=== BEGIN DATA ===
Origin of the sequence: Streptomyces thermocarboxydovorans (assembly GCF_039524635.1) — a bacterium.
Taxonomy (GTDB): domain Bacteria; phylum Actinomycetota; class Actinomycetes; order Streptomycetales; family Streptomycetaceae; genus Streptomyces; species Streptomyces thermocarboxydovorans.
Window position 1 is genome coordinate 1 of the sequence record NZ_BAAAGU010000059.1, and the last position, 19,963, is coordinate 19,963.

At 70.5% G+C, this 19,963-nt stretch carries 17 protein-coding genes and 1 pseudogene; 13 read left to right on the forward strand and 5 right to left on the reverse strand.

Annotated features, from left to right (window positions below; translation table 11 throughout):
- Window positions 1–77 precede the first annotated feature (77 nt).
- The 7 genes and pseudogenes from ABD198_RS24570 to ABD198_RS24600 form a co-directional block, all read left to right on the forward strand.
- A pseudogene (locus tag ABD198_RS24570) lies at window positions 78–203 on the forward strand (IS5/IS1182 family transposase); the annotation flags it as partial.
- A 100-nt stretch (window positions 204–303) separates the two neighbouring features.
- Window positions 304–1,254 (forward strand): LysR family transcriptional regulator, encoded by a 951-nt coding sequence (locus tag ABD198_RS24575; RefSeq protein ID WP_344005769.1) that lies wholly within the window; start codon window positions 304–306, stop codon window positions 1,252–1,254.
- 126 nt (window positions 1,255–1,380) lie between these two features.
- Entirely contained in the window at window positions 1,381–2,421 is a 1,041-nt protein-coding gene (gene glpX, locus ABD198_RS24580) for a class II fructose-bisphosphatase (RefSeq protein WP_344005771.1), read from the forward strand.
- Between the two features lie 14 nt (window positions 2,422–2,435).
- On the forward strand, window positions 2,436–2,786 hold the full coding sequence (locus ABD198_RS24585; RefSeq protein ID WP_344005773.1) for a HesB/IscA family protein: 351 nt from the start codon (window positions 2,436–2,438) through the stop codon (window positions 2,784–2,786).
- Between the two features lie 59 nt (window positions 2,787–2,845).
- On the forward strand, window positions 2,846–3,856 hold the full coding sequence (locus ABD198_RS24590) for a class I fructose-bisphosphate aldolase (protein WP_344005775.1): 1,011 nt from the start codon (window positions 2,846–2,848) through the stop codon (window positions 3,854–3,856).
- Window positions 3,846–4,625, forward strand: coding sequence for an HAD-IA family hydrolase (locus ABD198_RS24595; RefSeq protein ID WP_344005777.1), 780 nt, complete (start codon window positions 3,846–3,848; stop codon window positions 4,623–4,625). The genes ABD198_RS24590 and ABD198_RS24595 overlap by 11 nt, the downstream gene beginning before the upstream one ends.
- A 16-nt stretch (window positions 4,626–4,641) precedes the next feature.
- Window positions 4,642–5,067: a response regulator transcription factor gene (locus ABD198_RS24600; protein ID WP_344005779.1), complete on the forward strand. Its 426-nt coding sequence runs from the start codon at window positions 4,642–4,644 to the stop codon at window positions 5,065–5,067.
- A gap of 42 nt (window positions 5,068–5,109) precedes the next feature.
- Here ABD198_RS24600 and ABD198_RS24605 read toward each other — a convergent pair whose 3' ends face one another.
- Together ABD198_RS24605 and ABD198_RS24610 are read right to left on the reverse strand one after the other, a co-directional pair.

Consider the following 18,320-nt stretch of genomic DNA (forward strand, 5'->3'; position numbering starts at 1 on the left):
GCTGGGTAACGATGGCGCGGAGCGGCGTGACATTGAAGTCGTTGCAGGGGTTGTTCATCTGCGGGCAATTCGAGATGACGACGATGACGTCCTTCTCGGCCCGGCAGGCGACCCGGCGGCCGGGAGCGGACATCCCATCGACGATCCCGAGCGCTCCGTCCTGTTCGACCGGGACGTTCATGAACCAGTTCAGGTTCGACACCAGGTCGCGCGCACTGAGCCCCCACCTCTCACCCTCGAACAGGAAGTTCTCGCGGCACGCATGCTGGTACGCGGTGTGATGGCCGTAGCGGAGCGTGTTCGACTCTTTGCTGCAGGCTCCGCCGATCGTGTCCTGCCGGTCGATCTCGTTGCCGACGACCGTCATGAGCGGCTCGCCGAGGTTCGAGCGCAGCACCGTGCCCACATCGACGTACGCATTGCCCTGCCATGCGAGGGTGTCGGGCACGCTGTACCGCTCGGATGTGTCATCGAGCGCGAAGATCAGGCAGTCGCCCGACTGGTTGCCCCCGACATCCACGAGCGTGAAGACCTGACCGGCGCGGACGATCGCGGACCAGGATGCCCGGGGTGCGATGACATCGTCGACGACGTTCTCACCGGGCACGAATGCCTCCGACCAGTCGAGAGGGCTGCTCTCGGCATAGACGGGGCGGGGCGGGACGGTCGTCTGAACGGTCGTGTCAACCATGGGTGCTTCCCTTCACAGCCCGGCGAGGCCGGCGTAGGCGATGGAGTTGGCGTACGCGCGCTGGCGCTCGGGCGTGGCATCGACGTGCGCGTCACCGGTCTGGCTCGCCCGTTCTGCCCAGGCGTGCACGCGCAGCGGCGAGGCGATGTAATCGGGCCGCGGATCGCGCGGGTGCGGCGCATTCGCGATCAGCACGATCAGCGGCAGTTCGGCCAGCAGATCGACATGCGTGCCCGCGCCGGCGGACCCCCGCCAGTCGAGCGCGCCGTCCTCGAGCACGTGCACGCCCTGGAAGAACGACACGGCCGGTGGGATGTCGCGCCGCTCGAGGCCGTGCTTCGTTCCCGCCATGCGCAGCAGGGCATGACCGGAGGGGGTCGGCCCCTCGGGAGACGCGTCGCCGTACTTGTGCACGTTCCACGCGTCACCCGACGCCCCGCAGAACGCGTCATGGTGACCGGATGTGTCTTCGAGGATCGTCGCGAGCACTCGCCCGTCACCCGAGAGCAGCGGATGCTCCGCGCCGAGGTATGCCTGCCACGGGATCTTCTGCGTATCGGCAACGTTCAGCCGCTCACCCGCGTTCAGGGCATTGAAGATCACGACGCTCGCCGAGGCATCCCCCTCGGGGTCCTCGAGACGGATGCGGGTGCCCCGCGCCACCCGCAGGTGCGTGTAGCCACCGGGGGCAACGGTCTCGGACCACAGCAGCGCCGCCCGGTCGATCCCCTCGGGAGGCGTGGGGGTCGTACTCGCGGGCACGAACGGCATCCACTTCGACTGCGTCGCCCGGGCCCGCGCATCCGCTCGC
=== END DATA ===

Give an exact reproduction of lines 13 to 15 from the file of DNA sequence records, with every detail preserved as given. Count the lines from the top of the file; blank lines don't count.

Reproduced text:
- Between the two features lie 14 nt (window positions 2,422–2,435).
- On the forward strand, window positions 2,436–2,786 hold the full coding sequence (locus ABD198_RS24585; RefSeq protein ID WP_344005773.1) for a HesB/IscA family protein: 351 nt from the start codon (window positions 2,436–2,438) through the stop codon (window positions 2,784–2,786).
- Between the two features lie 59 nt (window positions 2,787–2,845).